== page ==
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the brass verdict
30 october 2012
I wasn't as impressed with The Brass Verdict as with some of Michael Connelly's other recent crime novels. Some of it is formulaic, and much of the rest is preposterous. There's a good initial hook (lawyer murdered, Mickey Haller takes over his cases, which contain numerous deadly booby-traps). But once we get the action going, there's a lot of sparking but little direct current.
The Brass Verdict is the first novel to pair Mickey Haller (the Lincoln Lawyer) with Harry Bosch, Connelly's venerable detective-series hero – and at the end, the two are revealed to be brothers. They're on different sides of the justice world (sleazy defense lawyer, rogue cop) but they're brothers figuratively as well as literally: both have a sense of the justice that is deeper than technical justice, and neither minds bending the rules in pursuit of it.
The problem with The Brass Verdict is that Haller bends rules pointlessly and with such insouciance that you stop thinking of him as a loose cannon and start thinking of him as mentally defective. He hires a client (67) to drive his Lincolns – I'm pretty sure that's a conflict of interest and also a really bad idea, given that the client is a drug addict that Haller doesn't know. (The move is explained by Haller's empathy with a guy trying to kick the same addiction that Haller kicked, but seriously, wouldn't the experience of addiction cause you to be very wary of random addicts, let alone reluctant to give them the keys to your cars?)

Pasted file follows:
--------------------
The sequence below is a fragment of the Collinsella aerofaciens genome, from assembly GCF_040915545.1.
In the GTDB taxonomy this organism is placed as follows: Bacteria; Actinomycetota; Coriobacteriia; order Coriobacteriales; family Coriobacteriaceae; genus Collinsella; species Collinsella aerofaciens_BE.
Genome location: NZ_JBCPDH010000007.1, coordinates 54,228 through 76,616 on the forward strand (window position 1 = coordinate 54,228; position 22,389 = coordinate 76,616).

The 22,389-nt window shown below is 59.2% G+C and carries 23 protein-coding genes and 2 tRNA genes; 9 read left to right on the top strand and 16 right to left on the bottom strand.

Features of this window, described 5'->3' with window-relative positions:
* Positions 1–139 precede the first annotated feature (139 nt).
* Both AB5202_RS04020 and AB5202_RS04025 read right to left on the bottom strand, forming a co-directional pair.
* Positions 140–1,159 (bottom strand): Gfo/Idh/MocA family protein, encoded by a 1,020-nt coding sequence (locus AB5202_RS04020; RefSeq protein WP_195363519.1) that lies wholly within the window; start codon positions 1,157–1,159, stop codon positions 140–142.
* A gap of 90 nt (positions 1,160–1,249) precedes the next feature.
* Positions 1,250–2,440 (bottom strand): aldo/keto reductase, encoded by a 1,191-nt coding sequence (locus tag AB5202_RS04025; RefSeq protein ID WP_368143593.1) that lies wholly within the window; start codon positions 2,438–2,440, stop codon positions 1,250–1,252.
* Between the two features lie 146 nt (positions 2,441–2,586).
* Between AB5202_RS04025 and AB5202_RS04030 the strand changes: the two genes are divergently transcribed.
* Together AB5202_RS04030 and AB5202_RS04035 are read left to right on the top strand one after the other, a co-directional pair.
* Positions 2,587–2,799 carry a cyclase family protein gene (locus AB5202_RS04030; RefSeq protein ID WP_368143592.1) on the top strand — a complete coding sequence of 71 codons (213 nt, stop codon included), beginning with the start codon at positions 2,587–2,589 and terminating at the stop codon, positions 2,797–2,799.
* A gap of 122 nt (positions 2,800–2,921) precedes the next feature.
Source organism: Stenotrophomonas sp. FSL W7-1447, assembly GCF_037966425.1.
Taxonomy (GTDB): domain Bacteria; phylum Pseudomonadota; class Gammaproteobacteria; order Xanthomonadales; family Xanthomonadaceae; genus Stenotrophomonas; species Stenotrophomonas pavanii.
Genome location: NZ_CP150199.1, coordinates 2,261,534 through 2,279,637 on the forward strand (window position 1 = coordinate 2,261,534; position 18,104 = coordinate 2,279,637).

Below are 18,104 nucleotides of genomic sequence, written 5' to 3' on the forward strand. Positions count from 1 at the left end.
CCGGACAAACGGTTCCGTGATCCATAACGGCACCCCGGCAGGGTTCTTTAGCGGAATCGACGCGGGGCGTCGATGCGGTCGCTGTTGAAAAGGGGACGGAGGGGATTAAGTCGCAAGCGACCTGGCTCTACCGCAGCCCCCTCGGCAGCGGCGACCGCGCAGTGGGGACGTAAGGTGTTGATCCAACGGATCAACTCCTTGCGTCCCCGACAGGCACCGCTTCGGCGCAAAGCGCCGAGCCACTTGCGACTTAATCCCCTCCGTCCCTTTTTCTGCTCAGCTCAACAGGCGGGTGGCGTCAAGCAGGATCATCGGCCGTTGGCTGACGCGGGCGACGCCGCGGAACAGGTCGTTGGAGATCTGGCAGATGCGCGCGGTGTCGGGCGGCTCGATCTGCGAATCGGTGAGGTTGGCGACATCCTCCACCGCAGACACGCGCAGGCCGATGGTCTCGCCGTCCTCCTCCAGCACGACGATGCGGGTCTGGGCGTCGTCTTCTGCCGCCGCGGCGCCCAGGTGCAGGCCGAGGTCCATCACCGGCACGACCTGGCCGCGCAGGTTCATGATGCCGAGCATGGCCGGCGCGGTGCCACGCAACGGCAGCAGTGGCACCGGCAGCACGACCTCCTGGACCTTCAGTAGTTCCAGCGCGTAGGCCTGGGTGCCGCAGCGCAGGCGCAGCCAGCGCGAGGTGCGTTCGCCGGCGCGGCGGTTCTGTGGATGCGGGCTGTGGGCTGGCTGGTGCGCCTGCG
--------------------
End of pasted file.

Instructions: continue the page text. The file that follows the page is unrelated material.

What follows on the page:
Later on, Haller is defense lawyer during a trial, and learns of jury tampering. Rather than reporting it, he decides to take an approach to circumventing it that he must have found in a children's novel, because its chances of working (and thereby avoiding his disbarment for life) are laughable (319). And then after lecturing us at length about how discovery rules forbid introducing surprise evidence, Haller introduces surprise evidence (335).
Legal thrillers / crime novels like The Brass Verdict do not depend on very strict realism, but they do depend on not violating terms they've just set up, or the basic principles of plausibility. This one strains its own definitions of credulity.
Connelly, Michael. The Brass Verdict. New York: Little, Brown [Hachette], 2008.